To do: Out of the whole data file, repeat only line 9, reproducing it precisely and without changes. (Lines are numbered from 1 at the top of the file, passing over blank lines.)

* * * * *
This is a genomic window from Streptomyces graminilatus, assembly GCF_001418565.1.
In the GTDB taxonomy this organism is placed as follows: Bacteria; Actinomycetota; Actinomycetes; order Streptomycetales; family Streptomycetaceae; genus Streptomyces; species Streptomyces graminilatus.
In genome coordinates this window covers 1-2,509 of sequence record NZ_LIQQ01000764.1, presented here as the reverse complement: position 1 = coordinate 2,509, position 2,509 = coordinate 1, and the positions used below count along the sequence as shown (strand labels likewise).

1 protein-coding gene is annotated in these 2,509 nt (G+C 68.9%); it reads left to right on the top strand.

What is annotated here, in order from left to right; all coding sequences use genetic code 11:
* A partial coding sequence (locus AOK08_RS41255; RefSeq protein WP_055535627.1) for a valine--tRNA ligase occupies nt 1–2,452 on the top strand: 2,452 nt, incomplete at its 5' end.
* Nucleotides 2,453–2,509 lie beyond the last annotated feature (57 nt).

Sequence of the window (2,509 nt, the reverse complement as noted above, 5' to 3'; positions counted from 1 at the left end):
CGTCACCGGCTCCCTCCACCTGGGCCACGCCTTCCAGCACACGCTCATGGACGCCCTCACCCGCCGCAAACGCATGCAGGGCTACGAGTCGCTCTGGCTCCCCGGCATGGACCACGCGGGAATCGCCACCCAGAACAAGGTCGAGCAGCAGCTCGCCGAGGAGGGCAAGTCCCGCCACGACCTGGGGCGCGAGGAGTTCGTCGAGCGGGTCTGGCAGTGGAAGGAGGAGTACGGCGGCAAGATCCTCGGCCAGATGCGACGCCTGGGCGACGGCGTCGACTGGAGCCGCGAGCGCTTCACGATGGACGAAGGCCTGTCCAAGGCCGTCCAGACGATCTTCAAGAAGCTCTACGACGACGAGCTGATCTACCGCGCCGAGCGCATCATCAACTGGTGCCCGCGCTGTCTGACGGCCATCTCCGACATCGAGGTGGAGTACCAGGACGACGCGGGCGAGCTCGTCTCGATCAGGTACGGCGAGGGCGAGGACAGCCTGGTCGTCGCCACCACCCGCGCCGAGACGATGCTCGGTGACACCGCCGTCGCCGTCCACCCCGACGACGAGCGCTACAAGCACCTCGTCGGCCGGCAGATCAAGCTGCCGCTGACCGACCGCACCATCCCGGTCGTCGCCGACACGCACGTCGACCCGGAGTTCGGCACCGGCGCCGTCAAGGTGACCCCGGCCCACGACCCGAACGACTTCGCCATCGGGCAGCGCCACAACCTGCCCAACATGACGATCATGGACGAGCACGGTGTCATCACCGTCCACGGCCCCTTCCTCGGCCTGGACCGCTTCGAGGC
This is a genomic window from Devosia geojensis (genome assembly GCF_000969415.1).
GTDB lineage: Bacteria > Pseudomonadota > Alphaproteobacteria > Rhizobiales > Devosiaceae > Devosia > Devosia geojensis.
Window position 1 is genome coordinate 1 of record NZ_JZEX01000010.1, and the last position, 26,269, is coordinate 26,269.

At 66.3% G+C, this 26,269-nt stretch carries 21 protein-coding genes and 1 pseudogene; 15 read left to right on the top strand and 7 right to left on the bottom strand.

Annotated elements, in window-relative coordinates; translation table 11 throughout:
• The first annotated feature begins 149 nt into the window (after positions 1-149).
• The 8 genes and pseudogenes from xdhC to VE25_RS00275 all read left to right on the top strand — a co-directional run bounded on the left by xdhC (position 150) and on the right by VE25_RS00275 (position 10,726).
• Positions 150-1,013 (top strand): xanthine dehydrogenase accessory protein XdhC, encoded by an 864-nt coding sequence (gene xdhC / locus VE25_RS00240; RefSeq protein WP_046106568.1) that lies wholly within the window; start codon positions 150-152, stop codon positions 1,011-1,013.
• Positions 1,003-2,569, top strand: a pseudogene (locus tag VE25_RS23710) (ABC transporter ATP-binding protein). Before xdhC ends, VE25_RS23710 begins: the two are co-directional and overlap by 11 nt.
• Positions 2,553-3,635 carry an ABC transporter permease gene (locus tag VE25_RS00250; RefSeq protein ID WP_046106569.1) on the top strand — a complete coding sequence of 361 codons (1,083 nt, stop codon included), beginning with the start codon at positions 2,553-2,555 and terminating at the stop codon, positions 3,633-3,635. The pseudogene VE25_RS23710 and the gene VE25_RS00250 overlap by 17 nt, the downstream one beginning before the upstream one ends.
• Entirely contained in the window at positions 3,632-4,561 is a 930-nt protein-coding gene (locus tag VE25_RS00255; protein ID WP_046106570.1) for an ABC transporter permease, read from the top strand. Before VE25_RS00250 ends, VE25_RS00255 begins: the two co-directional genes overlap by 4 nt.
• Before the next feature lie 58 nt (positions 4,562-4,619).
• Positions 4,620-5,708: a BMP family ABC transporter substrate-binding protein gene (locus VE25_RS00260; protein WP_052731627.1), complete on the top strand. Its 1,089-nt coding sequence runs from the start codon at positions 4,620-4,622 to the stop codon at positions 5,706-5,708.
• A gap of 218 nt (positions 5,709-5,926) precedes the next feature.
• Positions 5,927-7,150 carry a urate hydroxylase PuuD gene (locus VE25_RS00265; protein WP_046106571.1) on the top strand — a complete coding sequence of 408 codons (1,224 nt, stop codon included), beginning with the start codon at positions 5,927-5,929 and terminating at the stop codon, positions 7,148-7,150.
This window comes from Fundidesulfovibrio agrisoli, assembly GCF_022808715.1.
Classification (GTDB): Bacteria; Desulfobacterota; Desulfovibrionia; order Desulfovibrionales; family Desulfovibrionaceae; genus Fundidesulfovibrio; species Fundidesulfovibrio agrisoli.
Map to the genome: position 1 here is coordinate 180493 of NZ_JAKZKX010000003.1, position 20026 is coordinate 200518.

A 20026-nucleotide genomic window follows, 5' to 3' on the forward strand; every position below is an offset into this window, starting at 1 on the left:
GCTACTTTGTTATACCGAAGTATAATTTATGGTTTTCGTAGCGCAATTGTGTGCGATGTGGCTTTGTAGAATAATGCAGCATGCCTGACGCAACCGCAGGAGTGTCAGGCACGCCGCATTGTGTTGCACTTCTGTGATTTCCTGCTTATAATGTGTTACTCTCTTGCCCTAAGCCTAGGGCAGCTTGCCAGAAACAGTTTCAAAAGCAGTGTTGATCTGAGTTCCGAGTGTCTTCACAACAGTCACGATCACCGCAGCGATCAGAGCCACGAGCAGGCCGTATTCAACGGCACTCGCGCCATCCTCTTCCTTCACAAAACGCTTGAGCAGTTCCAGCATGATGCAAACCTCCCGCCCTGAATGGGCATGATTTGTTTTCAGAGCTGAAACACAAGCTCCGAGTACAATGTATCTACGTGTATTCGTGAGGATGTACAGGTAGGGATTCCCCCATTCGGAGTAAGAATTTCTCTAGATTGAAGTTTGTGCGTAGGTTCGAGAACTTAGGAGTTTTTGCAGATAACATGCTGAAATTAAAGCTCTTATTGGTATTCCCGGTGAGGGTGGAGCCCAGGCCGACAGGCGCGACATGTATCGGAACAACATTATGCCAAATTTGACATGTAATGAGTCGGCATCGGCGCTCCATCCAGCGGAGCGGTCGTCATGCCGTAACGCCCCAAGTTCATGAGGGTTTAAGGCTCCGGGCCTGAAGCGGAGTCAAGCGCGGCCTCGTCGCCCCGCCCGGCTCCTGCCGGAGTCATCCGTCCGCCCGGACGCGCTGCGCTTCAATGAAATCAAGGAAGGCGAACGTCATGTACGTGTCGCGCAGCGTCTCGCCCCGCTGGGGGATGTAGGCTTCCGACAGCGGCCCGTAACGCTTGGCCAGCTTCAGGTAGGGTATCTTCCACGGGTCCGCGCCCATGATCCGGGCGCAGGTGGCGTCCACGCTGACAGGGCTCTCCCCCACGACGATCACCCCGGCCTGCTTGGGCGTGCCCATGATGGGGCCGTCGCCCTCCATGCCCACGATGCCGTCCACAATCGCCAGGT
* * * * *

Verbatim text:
CGTCACCGGCTCCCTCCACCTGGGCCACGCCTTCCAGCACACGCTCATGGACGCCCTCACCCGCCGCAAACGCATGCAGGGCTACGAGTCGCTCTGGCTCCCCGGCATGGACCACGCGGGAATCGCCACCCAGAACAAGGTCGAGCAGCAGCTCGCCGAGGAGGGCAAGTCCCGCCACGACCTGGGGCGCGAGGAGTTCGTCGAGCGGGTCTGGCAGTGGAAGGAGGAGTACGGCGGCAAGATCCTCGGCCAGATGCGACGCCTGGGCGACGGCGTCGACTGGAGCCGCGAGCGCTTCACGATGGACGAAGGCCTGTCCAAGGCCGTCCAGACGATCTTCAAGAAGCTCTACGACGACGAGCTGATCTACCGCGCCGAGCGCATCATCAACTGGTGCCCGCGCTGTCTGACGGCCATCTCCGACATCGAGGTGGAGTACCAGGACGACGCGGGCGAGCTCGTCTCGATCAGGTACGGCGAGGGCGAGGACAGCCTGGTCGTCGCCACCACCCGCGCCGAGACGATGCTCGGTGACACCGCCGTCGCCGTCCACCCCGACGACGAGCGCTACAAGCACCTCGTCGGCCGGCAGATCAAGCTGCCGCTGACCGACCGCACCATCCCGGTCGTCGCCGACACGCACGTCGACCCGGAGTTCGGCACCGGCGCCGTCAAGGTGACCCCGGCCCACGACCCGAACGACTTCGCCATCGGGCAGCGCCACAACCTGCCCAACATGACGATCATGGACGAGCACGGTGTCATCACCGTCCACGGCCCCTTCCTCGGCCTGGACCGCTTCGAGGC